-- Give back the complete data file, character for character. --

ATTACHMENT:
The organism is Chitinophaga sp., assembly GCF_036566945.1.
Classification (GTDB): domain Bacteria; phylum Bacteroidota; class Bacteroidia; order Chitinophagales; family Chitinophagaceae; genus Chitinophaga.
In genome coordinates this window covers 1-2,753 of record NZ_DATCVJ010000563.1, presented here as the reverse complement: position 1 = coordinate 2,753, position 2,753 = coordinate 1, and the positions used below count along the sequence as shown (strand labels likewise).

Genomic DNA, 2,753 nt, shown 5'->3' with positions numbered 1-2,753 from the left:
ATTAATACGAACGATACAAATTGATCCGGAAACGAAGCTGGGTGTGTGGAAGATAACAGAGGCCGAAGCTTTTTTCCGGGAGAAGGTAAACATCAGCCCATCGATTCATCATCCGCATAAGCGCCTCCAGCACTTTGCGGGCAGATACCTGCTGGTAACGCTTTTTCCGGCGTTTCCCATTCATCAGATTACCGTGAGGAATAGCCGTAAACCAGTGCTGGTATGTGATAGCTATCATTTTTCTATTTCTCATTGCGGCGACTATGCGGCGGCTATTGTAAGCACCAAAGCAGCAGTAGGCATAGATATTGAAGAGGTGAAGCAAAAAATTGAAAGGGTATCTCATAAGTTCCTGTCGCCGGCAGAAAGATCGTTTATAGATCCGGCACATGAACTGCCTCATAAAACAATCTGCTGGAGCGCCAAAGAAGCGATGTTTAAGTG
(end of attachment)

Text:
The organism is Chitinophaga sp., assembly GCF_036566945.1.
Classification (GTDB): domain Bacteria; phylum Bacteroidota; class Bacteroidia; order Chitinophagales; family Chitinophagaceae; genus Chitinophaga.
In genome coordinates this window covers 1-2,753 of record NZ_DATCVJ010000563.1, presented here as the reverse complement: position 1 = coordinate 2,753, position 2,753 = coordinate 1, and the positions used below count along the sequence as shown (strand labels likewise).

Genomic DNA, 2,753 nt, shown 5'->3' with positions numbered 1-2,753 from the left:
ATTAATACGAACGATACAAATTGATCCGGAAACGAAGCTGGGTGTGTGGAAGATAACAGAGGCCGAAGCTTTTTTCCGGGAGAAGGTAAACATCAGCCCATCGATTCATCATCCGCATAAGCGCCTCCAGCACTTTGCGGGCAGATACCTGCTGGTAACGCTTTTTCCGGCGTTTCCCATTCATCAGATTACCGTGAGGAATAGCCGTAAACCAGTGCTGGTATGTGATAGCTATCATTTTTCTATTTCTCATTGCGGCGACTATGCGGCGGCTATTGTAAGCACCAAAGCAGCAGTAGGCATAGATATTGAAGAGGTGAAGCAAAAAATTGAAAGGGTATCTCATAAGTTCCTGTCGCCGGCAGAAAGATCGTTTATAGATCCGGCACATGAACTGCCTCATAAAACAATCTGCTGGAGCGCCAAAGAAGCGATGTTTAAGTG